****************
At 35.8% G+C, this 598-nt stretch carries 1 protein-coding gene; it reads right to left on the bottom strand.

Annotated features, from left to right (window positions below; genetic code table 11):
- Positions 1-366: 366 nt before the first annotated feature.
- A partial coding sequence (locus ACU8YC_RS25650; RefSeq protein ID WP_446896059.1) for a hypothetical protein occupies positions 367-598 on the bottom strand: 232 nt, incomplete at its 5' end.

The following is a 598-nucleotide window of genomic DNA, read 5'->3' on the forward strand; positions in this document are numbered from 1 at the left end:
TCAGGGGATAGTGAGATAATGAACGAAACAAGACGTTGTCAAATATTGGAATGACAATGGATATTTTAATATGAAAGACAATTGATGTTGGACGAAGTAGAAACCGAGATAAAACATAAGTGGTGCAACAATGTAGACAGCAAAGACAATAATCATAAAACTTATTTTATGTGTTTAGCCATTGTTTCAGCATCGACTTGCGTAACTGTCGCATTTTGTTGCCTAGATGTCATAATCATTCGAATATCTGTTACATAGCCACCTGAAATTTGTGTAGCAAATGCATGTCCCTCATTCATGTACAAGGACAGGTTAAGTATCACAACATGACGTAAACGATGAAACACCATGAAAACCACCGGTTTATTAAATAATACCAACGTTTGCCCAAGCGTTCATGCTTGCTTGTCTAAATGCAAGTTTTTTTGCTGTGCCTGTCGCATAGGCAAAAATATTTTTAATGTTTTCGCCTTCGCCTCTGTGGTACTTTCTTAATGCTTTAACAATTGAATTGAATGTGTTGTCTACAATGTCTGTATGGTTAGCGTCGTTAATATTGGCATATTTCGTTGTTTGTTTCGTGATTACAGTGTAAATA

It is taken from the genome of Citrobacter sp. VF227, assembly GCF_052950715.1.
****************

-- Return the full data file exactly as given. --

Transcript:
At 35.8% G+C, this 598-nt stretch carries 1 protein-coding gene; it reads right to left on the bottom strand.

Annotated features, from left to right (window positions below; genetic code table 11):
- Positions 1-366: 366 nt before the first annotated feature.
- A partial coding sequence (locus ACU8YC_RS25650; RefSeq protein ID WP_446896059.1) for a hypothetical protein occupies positions 367-598 on the bottom strand: 232 nt, incomplete at its 5' end.

The following is a 598-nucleotide window of genomic DNA, read 5'->3' on the forward strand; positions in this document are numbered from 1 at the left end:
TCAGGGGATAGTGAGATAATGAACGAAACAAGACGTTGTCAAATATTGGAATGACAATGGATATTTTAATATGAAAGACAATTGATGTTGGACGAAGTAGAAACCGAGATAAAACATAAGTGGTGCAACAATGTAGACAGCAAAGACAATAATCATAAAACTTATTTTATGTGTTTAGCCATTGTTTCAGCATCGACTTGCGTAACTGTCGCATTTTGTTGCCTAGATGTCATAATCATTCGAATATCTGTTACATAGCCACCTGAAATTTGTGTAGCAAATGCATGTCCCTCATTCATGTACAAGGACAGGTTAAGTATCACAACATGACGTAAACGATGAAACACCATGAAAACCACCGGTTTATTAAATAATACCAACGTTTGCCCAAGCGTTCATGCTTGCTTGTCTAAATGCAAGTTTTTTTGCTGTGCCTGTCGCATAGGCAAAAATATTTTTAATGTTTTCGCCTTCGCCTCTGTGGTACTTTCTTAATGCTTTAACAATTGAATTGAATGTGTTGTCTACAATGTCTGTATGGTTAGCGTCGTTAATATTGGCATATTTCGTTGTTTGTTTCGTGATTACAGTGTAAATA

It is taken from the genome of Citrobacter sp. VF227, assembly GCF_052950715.1.